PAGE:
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Thankful for the Nudge to Read Castle Papers

February 10, 1985

As stupid as it sounds, you are 100% right--I would not have read those pages unless "a reporter's curiosity nudged" me. (Hearst Castle story, Jan. 27.)

Many, many thanks for the nudge and the article. More people than I would ever have imagined read the Times real estate section. All comments confirm the warmth and human interest that you put into the story.

I think I'll read the rest of those old papers.

WILLIAM LOORZ

President, Stolte Inc.

Bank's Role Cited We appreciated the story (Feb. 3) on our Philadelphia project which was substantially accurate and well done. I would like to have the record corrected, however, in that it was stated that Crocker Center was a joint venture of Maguire/Thomas Partners and IBM.

IBM, as you have reported in earlier stories, is a partner with Crocker Bank and Maguire/Thomas Partners in the IBM Tower in Crocker Center--not the entire project. Crocker Bank, on the other hand, has been an equal joint-venture partner with our firm since the outset of the project and has played an instrumental role with our firm in the development of Crocker Center, which we believe to be the major new landmark project in Los Angeles.

We value our relationships with both Crocker Bank and IBM very highly, but it is important that Crocker Bank's major contribution, as our partner, be properly recognized and I would appreciate that the record be corrected.

ROBERT F. MAGUIRE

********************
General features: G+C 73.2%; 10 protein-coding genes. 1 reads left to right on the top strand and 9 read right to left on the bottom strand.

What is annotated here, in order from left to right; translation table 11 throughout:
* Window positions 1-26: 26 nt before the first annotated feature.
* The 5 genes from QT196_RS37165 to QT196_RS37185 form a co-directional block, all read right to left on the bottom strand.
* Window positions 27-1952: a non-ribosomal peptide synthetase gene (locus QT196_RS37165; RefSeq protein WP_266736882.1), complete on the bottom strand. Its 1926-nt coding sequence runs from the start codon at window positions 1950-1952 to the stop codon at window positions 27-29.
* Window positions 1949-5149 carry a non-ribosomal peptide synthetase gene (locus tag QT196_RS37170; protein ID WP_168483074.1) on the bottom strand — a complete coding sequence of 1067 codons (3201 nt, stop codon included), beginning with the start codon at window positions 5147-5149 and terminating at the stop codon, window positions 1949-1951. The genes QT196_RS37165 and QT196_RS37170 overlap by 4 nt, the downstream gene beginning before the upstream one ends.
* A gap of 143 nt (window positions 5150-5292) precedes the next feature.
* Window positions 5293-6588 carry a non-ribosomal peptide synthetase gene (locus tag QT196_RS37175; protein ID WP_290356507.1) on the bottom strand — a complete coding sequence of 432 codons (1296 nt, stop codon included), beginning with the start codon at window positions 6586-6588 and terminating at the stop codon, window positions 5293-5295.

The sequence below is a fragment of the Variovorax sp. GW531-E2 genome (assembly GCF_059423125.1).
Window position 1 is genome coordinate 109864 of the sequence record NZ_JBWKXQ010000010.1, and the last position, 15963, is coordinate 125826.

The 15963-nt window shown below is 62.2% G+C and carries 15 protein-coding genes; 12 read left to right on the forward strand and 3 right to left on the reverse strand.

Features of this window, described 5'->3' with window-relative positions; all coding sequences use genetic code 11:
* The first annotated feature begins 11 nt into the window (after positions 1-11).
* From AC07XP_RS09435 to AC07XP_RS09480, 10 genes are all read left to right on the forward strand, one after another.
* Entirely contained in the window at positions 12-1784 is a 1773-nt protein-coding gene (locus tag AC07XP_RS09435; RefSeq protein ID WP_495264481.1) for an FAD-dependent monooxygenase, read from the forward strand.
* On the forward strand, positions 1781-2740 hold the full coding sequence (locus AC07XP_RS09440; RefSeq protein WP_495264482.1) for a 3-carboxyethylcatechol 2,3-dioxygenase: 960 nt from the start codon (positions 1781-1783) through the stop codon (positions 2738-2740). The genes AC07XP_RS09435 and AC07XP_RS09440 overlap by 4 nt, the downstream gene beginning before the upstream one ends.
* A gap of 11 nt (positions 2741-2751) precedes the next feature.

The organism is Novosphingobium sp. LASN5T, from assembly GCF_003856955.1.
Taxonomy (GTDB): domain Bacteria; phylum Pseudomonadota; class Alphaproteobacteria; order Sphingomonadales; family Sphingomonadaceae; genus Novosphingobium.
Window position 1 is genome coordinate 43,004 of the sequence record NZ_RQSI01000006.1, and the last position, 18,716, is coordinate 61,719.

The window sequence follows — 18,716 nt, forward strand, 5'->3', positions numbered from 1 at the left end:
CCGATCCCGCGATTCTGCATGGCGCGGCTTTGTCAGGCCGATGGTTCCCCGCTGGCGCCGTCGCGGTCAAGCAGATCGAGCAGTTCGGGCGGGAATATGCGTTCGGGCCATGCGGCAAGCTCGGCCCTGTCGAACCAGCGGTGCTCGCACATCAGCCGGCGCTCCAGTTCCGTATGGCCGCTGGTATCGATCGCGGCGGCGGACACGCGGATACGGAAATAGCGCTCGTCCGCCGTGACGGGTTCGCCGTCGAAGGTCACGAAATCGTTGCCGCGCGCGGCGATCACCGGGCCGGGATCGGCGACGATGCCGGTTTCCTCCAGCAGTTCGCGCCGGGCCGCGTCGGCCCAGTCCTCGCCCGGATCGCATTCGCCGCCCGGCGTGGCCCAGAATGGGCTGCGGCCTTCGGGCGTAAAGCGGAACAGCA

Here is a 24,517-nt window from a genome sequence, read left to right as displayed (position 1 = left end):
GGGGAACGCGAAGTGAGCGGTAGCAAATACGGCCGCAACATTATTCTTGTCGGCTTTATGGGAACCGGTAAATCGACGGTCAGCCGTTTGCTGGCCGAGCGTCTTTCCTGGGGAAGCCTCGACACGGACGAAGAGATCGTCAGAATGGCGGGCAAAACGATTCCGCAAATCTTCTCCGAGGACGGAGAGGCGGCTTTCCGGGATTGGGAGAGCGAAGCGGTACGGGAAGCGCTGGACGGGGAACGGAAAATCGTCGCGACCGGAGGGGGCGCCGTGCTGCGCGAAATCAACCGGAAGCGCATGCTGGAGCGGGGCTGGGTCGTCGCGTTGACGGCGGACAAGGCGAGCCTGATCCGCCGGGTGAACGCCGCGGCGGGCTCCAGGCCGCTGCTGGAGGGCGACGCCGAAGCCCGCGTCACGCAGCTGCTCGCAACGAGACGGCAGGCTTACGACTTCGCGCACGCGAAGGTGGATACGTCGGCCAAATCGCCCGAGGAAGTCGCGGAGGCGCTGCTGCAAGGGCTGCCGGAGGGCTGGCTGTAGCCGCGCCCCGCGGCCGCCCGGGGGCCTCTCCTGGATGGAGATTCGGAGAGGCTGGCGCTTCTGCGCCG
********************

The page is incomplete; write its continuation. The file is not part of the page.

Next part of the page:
Co-Managing Partner

Unlawful Detainers Let me extend my congratulations on, and appreciation of your informative and understandable Law and Real Estate column which appears in your Sunday Real Estate section. I think it does a fine job of educating the general public on real estate legal matters. And as a real estate practioner, I too have gained additional knowledge about certain aspects of the law from reading that column.

I did want to make one point of clarification on the Jan. 13 column on unlawful detainers. It is stated that a three-day notice to quit is not needed if the lease has expired; in such a case a landlord could enforce an unlawful detainer immediately.

That point is totally correct with respect to expiration of a fixed-term lease, such as a lease for a definite time period of one year. I think it should be made clearer, however, that in the common "month to month" tenancy, the law considers that to be a tenancy for an unspecified term. Such a tenancy does not terminate automatically by lapse of time, as does a fixed-term lease, but must be terminated by a notice to quit (California Civil Code Section 1946).

Again, my congratulations and keep up the excellent work.

ROBERT C. PEARMAN JR.

Burke, Robinson & Pearman

Attorneys at Law

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